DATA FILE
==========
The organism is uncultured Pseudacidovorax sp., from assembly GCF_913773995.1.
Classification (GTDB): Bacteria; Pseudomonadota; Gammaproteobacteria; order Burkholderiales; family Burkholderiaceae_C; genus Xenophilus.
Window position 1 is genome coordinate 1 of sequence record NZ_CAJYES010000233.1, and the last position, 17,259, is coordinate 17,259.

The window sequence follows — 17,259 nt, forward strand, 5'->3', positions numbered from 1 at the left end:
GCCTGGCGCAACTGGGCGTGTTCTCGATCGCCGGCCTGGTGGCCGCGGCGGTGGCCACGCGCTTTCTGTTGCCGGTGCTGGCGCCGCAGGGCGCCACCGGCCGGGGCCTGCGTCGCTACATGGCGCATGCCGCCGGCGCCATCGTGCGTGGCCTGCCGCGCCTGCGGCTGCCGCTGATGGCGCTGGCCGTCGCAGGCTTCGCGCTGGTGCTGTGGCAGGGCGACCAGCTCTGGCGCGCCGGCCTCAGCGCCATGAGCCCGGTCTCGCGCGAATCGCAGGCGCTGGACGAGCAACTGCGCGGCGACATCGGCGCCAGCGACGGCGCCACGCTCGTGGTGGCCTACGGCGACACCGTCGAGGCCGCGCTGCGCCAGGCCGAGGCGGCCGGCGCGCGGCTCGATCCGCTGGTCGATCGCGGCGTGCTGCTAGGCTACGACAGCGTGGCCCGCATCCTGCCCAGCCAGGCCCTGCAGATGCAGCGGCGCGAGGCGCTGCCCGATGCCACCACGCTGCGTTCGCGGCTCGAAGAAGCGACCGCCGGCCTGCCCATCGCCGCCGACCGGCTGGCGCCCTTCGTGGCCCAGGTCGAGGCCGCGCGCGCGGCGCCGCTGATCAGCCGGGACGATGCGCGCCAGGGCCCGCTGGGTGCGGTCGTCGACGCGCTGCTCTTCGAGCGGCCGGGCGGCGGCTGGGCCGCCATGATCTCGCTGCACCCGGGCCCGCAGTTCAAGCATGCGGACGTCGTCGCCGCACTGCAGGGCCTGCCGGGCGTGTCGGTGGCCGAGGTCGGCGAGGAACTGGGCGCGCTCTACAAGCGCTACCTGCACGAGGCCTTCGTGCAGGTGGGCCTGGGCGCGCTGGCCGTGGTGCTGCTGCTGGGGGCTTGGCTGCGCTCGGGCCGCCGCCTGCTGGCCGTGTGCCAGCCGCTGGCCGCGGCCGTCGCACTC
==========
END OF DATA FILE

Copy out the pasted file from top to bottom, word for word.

The organism is uncultured Pseudacidovorax sp., from assembly GCF_913773995.1.
Classification (GTDB): Bacteria; Pseudomonadota; Gammaproteobacteria; order Burkholderiales; family Burkholderiaceae_C; genus Xenophilus.
Window position 1 is genome coordinate 1 of sequence record NZ_CAJYES010000233.1, and the last position, 17,259, is coordinate 17,259.

The window sequence follows — 17,259 nt, forward strand, 5'->3', positions numbered from 1 at the left end:
GCCTGGCGCAACTGGGCGTGTTCTCGATCGCCGGCCTGGTGGCCGCGGCGGTGGCCACGCGCTTTCTGTTGCCGGTGCTGGCGCCGCAGGGCGCCACCGGCCGGGGCCTGCGTCGCTACATGGCGCATGCCGCCGGCGCCATCGTGCGTGGCCTGCCGCGCCTGCGGCTGCCGCTGATGGCGCTGGCCGTCGCAGGCTTCGCGCTGGTGCTGTGGCAGGGCGACCAGCTCTGGCGCGCCGGCCTCAGCGCCATGAGCCCGGTCTCGCGCGAATCGCAGGCGCTGGACGAGCAACTGCGCGGCGACATCGGCGCCAGCGACGGCGCCACGCTCGTGGTGGCCTACGGCGACACCGTCGAGGCCGCGCTGCGCCAGGCCGAGGCGGCCGGCGCGCGGCTCGATCCGCTGGTCGATCGCGGCGTGCTGCTAGGCTACGACAGCGTGGCCCGCATCCTGCCCAGCCAGGCCCTGCAGATGCAGCGGCGCGAGGCGCTGCCCGATGCCACCACGCTGCGTTCGCGGCTCGAAGAAGCGACCGCCGGCCTGCCCATCGCCGCCGACCGGCTGGCGCCCTTCGTGGCCCAGGTCGAGGCCGCGCGCGCGGCGCCGCTGATCAGCCGGGACGATGCGCGCCAGGGCCCGCTGGGTGCGGTCGTCGACGCGCTGCTCTTCGAGCGGCCGGGCGGCGGCTGGGCCGCCATGATCTCGCTGCACCCGGGCCCGCAGTTCAAGCATGCGGACGTCGTCGCCGCACTGCAGGGCCTGCCGGGCGTGTCGGTGGCCGAGGTCGGCGAGGAACTGGGCGCGCTCTACAAGCGCTACCTGCACGAGGCCTTCGTGCAGGTGGGCCTGGGCGCGCTGGCCGTGGTGCTGCTGCTGGGGGCTTGGCTGCGCTCGGGCCGCCGCCTGCTGGCCGTGTGCCAGCCGCTGGCCGCGGCCGTCGCACTC